Active & Passive Investment Strategies

29th June 2021 0 By indiafreenotes

Active Investing

Active investing, as its name implies, takes a hands-on approach and requires that someone act in the role of a portfolio manager. The goal of active money management is to beat the stock market’s average returns and take full advantage of short-term price fluctuations. It involves a much deeper analysis and the expertise to know when to pivot into or out of a particular stock, bond, or any asset. A portfolio manager usually oversees a team of analysts who look at qualitative and quantitative factors, then gaze into their crystal balls to try to determine where and when that price will change.

Active investing requires confidence that whoever is investing the portfolio will know exactly the right time to buy or sell. Successful active investment management requires being right more often than wrong.

Pros of Actively Managed Funds

Alpha generating funds: If the investor wants a bit extra than what the benchmarks are offering, then actively managed funds are better. The main objective of actively managed funds is to beat the returns of the Sensex and Nifty and generate ‘alpha’. Here the fund manager uses his/her experience, knowledge and time for market research.

Flexibility: Active managers aren’t required to follow a specific index. They can buy those “diamond in the rough” stocks they believe they’ve found.

Hedging: Active managers can also hedge their bets using various techniques such as short sales or put options, and they’re able to exit specific stocks or sectors when the risks become too big. Passive managers are stuck with the stocks the index they track holds, regardless of how they are performing.

Tax management: Even though this strategy could trigger a capital gains tax, advisors can tailor tax management strategies to individual investors, such as by selling investments that are losing money to offset the taxes on the big winners.


Expensive: Naturally every good thing in life comes at a cost and so is the expertise of a fund manager. Investors will have to pay charges (namely expense ratios) for the fund manager’s expertise and decision making.

Risk: Actively managed funds seek to generate higher returns and hence the risk associated with them is also higher than passive funds. This is because man-made decision-making processes may be prone to error.

Passive Investing

If you’re a passive investor, you invest for the long haul. Passive investors limit the amount of buying and selling within their portfolios, making this a very cost-effective way to invest. The strategy requires a buy-and-hold mentality. That means resisting the temptation to react or anticipate the stock market’s every next move.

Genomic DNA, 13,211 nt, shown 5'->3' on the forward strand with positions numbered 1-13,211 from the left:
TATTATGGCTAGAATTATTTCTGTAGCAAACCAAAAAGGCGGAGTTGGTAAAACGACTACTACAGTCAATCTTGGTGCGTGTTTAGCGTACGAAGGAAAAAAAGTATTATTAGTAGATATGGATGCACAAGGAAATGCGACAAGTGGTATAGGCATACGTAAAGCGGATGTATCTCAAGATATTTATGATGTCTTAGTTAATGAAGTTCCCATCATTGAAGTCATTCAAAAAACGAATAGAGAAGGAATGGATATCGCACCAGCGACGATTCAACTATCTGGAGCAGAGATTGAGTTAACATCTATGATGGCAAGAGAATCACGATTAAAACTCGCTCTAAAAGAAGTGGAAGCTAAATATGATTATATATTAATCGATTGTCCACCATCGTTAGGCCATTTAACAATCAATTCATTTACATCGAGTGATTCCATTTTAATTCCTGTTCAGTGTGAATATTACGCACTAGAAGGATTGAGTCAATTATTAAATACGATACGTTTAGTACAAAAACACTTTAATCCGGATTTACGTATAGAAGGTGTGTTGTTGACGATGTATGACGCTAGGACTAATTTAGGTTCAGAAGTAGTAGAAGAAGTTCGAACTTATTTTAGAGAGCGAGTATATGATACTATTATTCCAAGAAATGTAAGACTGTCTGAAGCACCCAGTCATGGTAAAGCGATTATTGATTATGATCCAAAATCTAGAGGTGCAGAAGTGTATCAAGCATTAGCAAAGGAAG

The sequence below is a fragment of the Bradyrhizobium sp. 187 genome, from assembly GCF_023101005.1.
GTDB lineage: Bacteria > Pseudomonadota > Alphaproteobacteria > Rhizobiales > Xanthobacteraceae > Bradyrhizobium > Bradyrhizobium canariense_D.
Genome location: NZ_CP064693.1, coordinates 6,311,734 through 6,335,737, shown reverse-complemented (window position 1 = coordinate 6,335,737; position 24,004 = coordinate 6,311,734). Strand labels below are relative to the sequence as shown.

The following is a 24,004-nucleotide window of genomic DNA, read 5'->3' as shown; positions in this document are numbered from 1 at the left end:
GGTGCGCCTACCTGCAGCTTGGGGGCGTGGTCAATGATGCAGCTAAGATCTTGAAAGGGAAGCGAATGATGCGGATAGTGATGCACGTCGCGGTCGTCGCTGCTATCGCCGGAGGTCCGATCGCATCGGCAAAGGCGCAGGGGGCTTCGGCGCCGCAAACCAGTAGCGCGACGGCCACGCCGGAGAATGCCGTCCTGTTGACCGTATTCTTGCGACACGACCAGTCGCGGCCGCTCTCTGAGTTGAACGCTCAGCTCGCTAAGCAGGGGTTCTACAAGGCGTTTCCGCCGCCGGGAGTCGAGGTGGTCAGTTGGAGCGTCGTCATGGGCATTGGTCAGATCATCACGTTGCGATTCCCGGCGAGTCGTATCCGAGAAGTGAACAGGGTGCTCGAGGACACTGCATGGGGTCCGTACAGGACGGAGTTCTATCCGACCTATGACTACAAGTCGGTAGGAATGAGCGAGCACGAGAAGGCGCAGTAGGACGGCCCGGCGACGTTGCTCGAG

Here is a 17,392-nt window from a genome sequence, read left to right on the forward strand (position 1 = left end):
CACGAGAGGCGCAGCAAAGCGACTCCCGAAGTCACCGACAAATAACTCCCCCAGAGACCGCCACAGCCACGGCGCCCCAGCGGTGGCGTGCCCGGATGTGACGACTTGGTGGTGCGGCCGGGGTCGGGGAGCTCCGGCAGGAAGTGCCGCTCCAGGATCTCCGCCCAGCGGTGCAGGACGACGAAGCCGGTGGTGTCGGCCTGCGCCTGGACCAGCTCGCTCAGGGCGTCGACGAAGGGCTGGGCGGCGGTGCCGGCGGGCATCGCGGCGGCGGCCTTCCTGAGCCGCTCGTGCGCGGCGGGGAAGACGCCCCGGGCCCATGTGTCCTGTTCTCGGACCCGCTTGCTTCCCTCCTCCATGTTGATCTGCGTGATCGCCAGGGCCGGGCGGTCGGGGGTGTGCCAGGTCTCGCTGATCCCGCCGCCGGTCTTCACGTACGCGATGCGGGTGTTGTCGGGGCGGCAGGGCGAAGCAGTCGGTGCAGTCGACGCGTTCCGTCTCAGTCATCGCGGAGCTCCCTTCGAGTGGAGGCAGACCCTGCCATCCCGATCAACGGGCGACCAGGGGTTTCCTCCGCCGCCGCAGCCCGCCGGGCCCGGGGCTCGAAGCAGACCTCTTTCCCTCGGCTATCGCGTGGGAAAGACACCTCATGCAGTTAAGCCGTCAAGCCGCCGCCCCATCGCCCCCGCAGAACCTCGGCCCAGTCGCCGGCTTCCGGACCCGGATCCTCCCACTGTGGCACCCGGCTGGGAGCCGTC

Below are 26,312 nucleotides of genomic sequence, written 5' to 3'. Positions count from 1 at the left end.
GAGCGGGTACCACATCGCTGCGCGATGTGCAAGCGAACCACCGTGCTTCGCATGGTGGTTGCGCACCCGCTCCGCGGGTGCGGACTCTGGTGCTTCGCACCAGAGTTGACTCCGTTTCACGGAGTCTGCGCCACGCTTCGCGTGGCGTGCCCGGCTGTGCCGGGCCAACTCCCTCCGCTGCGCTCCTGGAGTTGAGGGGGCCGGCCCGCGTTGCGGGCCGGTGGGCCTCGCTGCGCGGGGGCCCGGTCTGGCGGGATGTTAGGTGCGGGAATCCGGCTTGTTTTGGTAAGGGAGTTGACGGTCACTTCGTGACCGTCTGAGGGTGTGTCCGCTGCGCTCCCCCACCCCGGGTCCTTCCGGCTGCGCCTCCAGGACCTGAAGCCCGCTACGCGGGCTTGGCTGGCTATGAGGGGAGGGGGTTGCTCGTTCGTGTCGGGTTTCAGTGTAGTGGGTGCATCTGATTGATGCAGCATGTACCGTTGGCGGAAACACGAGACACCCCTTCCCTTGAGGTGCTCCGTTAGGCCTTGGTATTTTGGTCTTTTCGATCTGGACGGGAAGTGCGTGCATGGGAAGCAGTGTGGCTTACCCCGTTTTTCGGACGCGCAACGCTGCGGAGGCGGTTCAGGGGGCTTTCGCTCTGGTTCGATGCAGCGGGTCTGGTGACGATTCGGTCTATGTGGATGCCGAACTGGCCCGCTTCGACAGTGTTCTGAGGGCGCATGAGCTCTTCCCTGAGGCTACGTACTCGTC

The prime example of a passive approach is to buy an index fund that follows one of the major indices like the Nifty 50/Nifty next 50/Nifty100. Whenever these indices switch up their constituents, the index funds that follow them automatically switch up their holdings by selling the stock that’s leaving and buying the stock that’s becoming part of the index. This is why it’s such a big deal when a company becomes big enough to be included in one of the major indices: It guarantees that the stock will become a core holding in thousands of major funds.

When you own tiny pieces of thousands of stocks, you earn your returns simply by participating in the upward trajectory of corporate profits over time via the overall stock market. Successful passive investors keep their eye on the prize and ignore short-term setbacks even sharp downturns.

Pros of Passively Managed Funds

Cheaper: Their expense ratios are way lower than active funds. According to Sebi regulations, the expense ratio for ETFs cannot exceed 1%. The expense ratio for the earlier example we took, the HDFC Sensex Fund is hardly 0.05% as on May 11.

Cons of Passively Managed Funds

Cannot beat benchmarks: Such funds have moderate returns. Returns may be equal to the benchmark’s returns or lesser. They may be cheaper but do carry some charges which may lower the returns but marginally.

Other Funds

ETFs are a slight variation of the index fund. Like an index fund, the ETF also creates a portfolio of index stocks in the same proportion. The only difference is that the ETF is listed on a stock exchange and can be bought and sold on any recognized stock exchange. When you buy or sell an ETF, it only leads to transfer of ownership and not to shift in the AUM of the ETF. Additionally, ETFs are also available on other benchmarks like ETFs on gold, ETFs on silver, ETFs on equity indices, ETFs on debt market indices etc. ETF units can be bought and sold through your existing equity trading account and can be held in your regular demat account.

There is a slight variation of passive investing which entails buying and holding a portfolio of dividend yield stocks. Dividends are tax-free in the hands of the investor up to a limit of Rs.1 million per year. Thus a stock that offers a dividend yield of 6% will actually be paying an effective tax- adjusted return of {6%/(1-0.3)} = 8.57%. Most high dividend yield stocks are saturated stocks and hence the volatility risk is quite low in such stocks.